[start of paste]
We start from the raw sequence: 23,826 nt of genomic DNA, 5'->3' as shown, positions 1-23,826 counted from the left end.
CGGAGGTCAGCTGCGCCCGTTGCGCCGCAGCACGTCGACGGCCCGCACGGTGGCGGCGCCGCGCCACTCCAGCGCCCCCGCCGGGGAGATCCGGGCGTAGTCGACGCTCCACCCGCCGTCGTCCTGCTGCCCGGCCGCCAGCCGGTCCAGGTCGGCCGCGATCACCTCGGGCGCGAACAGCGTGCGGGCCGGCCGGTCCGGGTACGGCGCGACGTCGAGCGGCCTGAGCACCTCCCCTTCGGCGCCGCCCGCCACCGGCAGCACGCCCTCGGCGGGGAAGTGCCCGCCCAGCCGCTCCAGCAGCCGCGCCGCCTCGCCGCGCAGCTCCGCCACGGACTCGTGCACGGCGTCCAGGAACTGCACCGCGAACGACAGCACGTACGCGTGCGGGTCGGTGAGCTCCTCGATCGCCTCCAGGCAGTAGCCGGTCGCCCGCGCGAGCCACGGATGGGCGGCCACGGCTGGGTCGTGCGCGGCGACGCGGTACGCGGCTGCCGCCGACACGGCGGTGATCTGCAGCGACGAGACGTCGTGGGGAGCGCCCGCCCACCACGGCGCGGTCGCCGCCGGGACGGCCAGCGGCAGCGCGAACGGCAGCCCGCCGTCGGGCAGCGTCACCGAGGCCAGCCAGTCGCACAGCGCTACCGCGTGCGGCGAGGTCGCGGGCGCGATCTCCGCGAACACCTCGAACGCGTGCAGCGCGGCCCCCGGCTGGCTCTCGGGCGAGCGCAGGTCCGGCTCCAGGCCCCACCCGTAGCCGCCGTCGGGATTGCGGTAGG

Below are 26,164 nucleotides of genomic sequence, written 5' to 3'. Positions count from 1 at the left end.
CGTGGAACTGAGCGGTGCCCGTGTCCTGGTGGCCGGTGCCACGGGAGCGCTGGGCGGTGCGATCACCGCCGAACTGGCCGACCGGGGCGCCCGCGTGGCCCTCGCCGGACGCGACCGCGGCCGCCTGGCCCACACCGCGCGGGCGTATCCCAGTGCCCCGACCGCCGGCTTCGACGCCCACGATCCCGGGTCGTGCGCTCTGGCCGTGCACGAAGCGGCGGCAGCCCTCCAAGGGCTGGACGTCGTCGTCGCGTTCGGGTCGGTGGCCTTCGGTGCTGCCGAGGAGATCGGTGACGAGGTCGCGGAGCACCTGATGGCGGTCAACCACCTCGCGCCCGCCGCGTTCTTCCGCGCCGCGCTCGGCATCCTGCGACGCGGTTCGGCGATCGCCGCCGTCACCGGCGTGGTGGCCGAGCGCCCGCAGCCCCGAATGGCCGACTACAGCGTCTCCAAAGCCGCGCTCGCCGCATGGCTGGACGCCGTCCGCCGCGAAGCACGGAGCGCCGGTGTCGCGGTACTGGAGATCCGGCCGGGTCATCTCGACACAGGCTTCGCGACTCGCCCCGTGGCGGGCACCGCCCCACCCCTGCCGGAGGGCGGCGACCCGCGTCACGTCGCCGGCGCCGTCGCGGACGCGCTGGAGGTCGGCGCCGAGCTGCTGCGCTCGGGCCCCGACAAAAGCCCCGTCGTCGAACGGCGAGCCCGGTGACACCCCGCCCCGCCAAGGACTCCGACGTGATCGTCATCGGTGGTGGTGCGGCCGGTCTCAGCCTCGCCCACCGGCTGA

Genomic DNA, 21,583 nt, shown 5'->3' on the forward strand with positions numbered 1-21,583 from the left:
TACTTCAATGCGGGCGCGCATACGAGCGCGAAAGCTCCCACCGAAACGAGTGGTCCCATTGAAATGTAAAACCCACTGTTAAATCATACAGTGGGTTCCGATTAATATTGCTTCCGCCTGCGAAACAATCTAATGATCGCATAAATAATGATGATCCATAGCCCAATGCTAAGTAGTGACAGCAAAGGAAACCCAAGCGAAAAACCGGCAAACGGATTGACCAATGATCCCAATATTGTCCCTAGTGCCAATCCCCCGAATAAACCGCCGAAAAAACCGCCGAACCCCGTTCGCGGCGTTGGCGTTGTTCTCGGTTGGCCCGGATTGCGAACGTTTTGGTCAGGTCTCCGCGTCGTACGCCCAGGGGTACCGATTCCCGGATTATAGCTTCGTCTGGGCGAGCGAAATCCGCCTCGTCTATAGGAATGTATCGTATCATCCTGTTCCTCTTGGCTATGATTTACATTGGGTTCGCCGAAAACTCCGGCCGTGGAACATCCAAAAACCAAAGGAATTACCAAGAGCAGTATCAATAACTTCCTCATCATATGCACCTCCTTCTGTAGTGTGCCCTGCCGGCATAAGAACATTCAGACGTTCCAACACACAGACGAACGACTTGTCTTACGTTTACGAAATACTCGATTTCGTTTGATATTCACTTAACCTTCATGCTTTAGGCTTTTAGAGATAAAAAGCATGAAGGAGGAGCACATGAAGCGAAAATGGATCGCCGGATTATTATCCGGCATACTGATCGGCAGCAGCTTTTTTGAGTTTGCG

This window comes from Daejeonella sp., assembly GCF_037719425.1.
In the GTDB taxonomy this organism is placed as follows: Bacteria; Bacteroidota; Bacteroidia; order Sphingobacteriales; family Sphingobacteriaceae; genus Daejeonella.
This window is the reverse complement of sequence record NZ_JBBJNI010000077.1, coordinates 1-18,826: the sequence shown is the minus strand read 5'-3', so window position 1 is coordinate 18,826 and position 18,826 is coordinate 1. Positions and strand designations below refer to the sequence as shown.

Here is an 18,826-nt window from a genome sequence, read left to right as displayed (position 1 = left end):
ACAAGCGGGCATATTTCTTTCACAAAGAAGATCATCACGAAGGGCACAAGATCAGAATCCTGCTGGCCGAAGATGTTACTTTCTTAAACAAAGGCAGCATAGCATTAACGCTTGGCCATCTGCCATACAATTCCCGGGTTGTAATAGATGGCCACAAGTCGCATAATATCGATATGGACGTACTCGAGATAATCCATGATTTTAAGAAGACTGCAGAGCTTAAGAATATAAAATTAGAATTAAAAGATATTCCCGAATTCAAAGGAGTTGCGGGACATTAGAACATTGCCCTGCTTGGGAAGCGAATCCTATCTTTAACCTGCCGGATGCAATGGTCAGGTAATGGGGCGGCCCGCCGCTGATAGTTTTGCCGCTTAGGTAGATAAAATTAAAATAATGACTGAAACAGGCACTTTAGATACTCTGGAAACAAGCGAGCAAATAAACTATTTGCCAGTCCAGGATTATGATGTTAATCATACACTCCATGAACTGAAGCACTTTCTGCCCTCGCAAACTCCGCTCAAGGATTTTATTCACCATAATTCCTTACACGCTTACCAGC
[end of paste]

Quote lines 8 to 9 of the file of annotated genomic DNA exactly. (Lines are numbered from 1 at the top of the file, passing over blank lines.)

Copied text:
In the GTDB taxonomy this organism is placed as follows: Bacteria; Bacteroidota; Bacteroidia; order Sphingobacteriales; family Sphingobacteriaceae; genus Daejeonella.
This window is the reverse complement of sequence record NZ_JBBJNI010000077.1, coordinates 1-18,826: the sequence shown is the minus strand read 5'-3', so window position 1 is coordinate 18,826 and position 18,826 is coordinate 1. Positions and strand designations below refer to the sequence as shown.